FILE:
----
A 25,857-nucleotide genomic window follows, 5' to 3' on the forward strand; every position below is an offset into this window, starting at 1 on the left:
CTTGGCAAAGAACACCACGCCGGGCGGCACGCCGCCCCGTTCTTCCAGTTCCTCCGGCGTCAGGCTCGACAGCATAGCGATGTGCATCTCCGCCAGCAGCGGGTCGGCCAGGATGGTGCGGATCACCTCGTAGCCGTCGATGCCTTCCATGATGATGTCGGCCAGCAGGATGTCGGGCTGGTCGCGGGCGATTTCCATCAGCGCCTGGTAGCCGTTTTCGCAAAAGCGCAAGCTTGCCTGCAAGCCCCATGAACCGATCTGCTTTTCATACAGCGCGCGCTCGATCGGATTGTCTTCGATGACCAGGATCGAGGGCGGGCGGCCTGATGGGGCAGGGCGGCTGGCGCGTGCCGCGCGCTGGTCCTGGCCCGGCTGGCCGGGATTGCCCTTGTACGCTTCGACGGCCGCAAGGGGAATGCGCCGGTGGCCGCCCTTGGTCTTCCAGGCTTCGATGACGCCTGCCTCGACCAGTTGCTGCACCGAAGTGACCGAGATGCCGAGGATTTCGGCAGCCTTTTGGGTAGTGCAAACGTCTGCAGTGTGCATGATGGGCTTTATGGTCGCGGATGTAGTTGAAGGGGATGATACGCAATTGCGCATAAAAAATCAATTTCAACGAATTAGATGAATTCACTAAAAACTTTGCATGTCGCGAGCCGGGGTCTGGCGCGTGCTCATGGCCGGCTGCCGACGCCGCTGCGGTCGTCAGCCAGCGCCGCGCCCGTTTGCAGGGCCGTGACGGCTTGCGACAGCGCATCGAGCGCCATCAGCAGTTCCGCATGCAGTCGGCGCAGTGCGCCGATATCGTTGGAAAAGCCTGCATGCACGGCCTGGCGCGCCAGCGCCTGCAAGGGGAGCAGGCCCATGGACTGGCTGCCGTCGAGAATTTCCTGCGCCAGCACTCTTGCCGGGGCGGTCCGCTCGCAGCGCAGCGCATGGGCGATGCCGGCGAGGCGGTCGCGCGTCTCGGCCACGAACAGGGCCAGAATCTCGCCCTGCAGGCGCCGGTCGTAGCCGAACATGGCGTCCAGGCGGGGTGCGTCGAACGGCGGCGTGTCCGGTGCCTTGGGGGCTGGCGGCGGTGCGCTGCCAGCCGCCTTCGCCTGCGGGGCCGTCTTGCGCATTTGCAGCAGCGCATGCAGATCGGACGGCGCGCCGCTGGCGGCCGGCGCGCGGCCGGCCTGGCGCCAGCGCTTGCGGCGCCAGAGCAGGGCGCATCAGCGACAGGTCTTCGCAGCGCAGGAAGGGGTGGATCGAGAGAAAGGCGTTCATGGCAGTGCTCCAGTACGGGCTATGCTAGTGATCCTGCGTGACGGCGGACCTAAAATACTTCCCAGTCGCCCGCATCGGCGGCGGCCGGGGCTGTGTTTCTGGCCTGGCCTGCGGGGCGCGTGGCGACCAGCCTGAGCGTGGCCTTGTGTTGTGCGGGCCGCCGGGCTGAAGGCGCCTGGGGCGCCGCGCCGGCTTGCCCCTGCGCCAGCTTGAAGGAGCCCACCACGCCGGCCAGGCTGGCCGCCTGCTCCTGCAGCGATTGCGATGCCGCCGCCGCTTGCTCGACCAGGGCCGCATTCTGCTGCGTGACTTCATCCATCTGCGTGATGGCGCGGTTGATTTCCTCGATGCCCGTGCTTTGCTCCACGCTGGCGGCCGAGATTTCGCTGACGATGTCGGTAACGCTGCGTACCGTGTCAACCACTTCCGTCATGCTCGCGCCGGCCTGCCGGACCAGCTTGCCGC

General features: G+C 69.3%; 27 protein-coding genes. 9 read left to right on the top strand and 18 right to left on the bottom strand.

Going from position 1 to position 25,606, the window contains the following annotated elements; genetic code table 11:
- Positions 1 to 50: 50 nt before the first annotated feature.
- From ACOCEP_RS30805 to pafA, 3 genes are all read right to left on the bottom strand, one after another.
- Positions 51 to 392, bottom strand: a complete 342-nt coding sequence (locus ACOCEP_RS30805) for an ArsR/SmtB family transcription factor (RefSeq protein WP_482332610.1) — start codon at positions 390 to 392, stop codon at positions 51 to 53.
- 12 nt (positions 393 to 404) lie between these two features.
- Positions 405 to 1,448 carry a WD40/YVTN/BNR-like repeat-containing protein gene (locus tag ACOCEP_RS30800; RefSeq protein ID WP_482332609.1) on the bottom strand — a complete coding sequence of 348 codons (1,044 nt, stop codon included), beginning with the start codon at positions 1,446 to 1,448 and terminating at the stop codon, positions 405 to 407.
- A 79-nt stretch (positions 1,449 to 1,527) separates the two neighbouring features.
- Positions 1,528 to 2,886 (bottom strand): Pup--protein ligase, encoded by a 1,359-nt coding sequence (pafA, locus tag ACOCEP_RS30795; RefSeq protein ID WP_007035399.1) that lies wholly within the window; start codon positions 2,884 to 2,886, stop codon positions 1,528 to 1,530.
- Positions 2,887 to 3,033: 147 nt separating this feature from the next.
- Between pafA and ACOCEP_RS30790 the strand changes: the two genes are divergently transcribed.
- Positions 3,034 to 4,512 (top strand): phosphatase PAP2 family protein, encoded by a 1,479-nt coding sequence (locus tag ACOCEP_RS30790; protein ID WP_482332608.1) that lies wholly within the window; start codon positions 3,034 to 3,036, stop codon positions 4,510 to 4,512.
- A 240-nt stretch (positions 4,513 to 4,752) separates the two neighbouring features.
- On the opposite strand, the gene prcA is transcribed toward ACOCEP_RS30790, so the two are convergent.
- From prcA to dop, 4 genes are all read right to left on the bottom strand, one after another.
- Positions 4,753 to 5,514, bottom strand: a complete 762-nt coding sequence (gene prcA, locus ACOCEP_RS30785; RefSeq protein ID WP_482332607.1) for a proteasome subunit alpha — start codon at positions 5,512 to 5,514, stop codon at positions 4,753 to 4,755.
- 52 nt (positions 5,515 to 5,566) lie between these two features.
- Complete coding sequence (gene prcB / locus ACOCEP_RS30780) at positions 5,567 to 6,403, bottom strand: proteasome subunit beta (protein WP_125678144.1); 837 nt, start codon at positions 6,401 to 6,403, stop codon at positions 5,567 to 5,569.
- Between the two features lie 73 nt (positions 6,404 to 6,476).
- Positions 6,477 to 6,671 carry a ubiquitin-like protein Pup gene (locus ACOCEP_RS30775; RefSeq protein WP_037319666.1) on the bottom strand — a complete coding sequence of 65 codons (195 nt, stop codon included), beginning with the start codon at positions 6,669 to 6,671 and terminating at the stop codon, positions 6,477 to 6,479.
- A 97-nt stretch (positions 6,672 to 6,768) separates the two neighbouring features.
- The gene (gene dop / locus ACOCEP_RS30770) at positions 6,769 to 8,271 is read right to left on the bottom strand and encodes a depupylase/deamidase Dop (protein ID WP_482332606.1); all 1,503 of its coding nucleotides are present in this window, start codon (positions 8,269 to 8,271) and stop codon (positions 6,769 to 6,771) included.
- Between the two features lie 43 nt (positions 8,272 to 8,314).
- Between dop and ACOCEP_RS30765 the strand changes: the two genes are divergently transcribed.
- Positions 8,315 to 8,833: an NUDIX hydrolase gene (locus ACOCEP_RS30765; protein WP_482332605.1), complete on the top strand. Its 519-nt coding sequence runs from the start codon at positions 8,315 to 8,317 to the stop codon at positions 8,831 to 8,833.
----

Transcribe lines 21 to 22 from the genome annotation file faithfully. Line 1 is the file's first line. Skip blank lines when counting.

- Between the two features lie 73 nt (positions 6,404 to 6,476).
- Positions 6,477 to 6,671 carry a ubiquitin-like protein Pup gene (locus ACOCEP_RS30775; RefSeq protein WP_037319666.1) on the bottom strand — a complete coding sequence of 65 codons (195 nt, stop codon included), beginning with the start codon at positions 6,669 to 6,671 and terminating at the stop codon, positions 6,477 to 6,479.